MC celebrates ‘Africa Week'

October 23, 2002

During the week of Oct. 28-Nov. 1, Maryville College students other than those enrolled in Dr. Scott Brunger's World Cultures 310: Sub-Saharan Africa class will have the opportunity to experience Africa.

"Africa Week" is scheduled for next week on the college campus. The Blount County community, as well as the campus community, is invited to experience African history, food, music and religion during the five-day observation. Similar week-long observations are planned at other colleges and universities throughout the year.

Sponsored by the Black Students Association, the Peace and World Concerns Committee and the Voices of Praise gospel choir, Maryville College's Africa Week is organized to help shed light on the people, politics, culture and economics of a place many know as "the Dark Continent."

"I hope [Africa Week] dispels myths that Africa has no food, no clothes and no religion," said Brunger, associate professor of economics at the College. "In an African Studies class it is not sufficient to analyze African culture, you have to live it too. We hope that by having students organize Africa Week, they will recognize that African food is good, African clothes are fun, and African music is invigorating.

"I have very much appreciated the leadership of African and African-American students and alumni in organizing this Africa Week," he added.

Currently, African countries like Cameroon, Ghana, Kenya, Sudan and Tunisia are represented in the student body. All of the African students are participating in the organization of Africa Week, along with an employee of the College who grew up in Ethiopia.

Frank Twum-Barimah, a junior from Ghana, said he has found planning Africa Week very encouraging.

"At Maryville College, we talk a lot about diversity and building one community of students," he said. "Africa Week has made me feel a part of this community because people are learning about and celebrating my culture.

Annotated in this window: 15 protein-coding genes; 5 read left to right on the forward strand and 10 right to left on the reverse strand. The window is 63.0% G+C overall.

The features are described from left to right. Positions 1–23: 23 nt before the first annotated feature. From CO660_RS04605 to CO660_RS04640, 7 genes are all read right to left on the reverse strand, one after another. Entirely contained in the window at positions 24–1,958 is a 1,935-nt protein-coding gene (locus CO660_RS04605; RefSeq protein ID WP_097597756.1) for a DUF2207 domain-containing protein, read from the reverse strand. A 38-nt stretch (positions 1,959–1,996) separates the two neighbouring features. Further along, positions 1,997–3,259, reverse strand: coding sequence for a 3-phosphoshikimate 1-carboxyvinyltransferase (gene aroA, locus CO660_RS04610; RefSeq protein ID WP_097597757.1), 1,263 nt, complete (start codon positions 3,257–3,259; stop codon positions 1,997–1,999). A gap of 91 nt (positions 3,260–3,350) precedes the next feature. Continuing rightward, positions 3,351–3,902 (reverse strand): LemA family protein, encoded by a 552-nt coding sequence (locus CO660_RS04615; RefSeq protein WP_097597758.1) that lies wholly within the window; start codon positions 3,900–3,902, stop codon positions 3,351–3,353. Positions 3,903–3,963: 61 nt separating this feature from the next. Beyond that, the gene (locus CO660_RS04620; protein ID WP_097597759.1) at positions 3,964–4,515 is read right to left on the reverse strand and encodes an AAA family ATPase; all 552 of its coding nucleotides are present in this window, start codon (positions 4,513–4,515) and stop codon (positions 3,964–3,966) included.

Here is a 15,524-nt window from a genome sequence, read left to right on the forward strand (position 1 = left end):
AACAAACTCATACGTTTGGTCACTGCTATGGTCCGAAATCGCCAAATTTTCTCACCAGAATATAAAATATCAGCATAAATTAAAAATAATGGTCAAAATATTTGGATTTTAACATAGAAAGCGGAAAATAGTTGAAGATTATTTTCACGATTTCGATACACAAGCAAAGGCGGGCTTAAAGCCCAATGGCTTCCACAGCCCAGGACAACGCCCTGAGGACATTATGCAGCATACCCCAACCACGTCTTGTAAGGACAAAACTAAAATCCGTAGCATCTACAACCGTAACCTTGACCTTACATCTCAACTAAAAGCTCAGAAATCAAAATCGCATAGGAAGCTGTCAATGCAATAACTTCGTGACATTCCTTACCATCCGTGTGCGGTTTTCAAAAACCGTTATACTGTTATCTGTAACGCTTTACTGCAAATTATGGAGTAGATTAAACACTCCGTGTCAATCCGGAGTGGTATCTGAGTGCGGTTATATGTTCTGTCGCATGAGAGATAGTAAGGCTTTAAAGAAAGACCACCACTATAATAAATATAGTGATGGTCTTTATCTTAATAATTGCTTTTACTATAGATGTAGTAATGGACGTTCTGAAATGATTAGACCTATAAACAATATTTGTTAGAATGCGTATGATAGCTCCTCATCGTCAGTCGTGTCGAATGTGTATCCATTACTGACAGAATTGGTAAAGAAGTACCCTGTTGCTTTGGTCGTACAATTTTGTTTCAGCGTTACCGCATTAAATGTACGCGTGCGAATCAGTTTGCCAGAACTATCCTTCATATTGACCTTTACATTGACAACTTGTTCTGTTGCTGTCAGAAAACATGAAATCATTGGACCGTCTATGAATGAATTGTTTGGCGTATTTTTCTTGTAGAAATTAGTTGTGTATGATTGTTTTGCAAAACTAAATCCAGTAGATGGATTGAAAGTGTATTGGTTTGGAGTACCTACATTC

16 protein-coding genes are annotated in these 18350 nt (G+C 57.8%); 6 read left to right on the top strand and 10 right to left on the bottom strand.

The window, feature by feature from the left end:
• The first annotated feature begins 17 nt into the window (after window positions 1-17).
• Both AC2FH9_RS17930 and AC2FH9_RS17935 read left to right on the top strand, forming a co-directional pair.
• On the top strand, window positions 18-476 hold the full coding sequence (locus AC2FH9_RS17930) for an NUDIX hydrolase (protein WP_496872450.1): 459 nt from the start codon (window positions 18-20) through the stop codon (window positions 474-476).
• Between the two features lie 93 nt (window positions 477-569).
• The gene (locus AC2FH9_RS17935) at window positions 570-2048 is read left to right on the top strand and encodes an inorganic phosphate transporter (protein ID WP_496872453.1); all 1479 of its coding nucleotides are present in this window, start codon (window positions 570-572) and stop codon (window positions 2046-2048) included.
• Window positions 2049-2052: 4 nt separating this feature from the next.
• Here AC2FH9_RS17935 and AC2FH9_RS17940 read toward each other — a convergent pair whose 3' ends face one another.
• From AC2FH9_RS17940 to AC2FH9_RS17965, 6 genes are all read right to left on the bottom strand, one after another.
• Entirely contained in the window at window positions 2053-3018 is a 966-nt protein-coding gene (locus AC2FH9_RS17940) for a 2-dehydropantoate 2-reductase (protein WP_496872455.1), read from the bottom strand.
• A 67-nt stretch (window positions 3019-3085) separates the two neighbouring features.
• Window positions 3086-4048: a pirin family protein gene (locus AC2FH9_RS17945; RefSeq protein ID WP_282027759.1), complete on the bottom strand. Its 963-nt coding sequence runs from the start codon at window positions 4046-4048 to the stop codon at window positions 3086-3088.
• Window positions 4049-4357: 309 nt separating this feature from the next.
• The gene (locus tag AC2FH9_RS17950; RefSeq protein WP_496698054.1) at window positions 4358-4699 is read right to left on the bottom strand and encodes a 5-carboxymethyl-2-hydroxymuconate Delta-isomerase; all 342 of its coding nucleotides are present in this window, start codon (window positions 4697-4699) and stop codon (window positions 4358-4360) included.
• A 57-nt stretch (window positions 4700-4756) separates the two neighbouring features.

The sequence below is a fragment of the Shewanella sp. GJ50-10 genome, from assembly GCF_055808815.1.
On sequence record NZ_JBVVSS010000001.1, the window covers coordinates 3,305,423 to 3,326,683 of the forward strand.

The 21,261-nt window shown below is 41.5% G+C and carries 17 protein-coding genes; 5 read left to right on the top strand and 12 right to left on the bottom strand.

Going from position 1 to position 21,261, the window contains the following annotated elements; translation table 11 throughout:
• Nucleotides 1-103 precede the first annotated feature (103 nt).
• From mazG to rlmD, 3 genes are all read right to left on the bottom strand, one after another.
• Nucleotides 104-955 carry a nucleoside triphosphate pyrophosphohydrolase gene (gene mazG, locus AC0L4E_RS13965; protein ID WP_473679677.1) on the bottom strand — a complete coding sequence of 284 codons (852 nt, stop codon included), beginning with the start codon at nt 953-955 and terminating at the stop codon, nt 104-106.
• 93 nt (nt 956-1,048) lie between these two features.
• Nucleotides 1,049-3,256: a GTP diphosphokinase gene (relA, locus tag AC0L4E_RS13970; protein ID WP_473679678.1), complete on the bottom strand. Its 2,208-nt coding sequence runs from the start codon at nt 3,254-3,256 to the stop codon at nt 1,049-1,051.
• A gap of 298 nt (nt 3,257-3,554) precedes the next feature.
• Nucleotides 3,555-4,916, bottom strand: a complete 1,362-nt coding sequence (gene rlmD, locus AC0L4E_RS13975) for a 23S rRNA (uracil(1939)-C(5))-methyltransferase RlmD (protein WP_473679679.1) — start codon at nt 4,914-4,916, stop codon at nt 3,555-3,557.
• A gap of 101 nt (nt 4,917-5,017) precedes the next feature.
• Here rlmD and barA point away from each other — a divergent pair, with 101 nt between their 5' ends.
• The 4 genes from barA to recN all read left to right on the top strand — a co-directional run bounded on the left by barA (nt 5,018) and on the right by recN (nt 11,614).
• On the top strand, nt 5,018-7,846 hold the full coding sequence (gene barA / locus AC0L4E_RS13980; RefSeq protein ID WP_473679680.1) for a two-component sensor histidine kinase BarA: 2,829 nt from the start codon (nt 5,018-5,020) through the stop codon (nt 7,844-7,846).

"I appreciate the American students' response to these events and their work on this program."

A listing of the events include:

  • Worship, Oct. 29, 12:25-12:55 p.m. in the Center for Campus Ministry. Students from Dr. Brunger's World Cultures 310 class will be in charge of the weekly campus service. African-style instruments will be used during the music.
  • Movie showing, Oct. 29, 7 p.m. in Fayerweather Hall, room 205. "Long Night's Journey Into Day," a 2000 film about apartheid in South Africa and the Truth and Reconciliation Commission, will be presented at no charge. Dr. Chad Berry, associate professor of history, will lead a discussion following the movie.
  • Praise worship, Oct. 30, 8 p.m. Bartlett Hall Student Center, room 103. Members of the African Christian Fellowship will lead the service.
  • Gospel Music Celebration and Voices of Praise Performance, Oct. 31, 8 p.m., Fine Arts Center Music Hall. Larry Ervin, director of minority services at the College and director of gospel choir Voices of Praise, will explain the origins of gospel music through film clips and demonstrations. Later, Voices of Praise will perform selections that represent more modern gospel tunes.
  • African Dinner and Music, Nov. 1. (Because of space limitations, this event, which includes a sampling of African cuisine, dancing and music, is open to the college community only.)

Maryville College is ideally situated in Maryville, Tenn., between the Great Smoky Mountains National Park and Knoxville, the state's third largest city. Founded in 1819, it is the 12th oldest institution of higher learning in the South and maintains an affiliation with the Presbyterian Church (USA). Known for offering its students a rigorous and highly personal experience that includes an undergraduate research requirement, Maryville College is a nationally ranked institution of higher learning that successfully joins the liberal arts and professional preparation. Total enrollment for the fall 2016 semester is 1,198.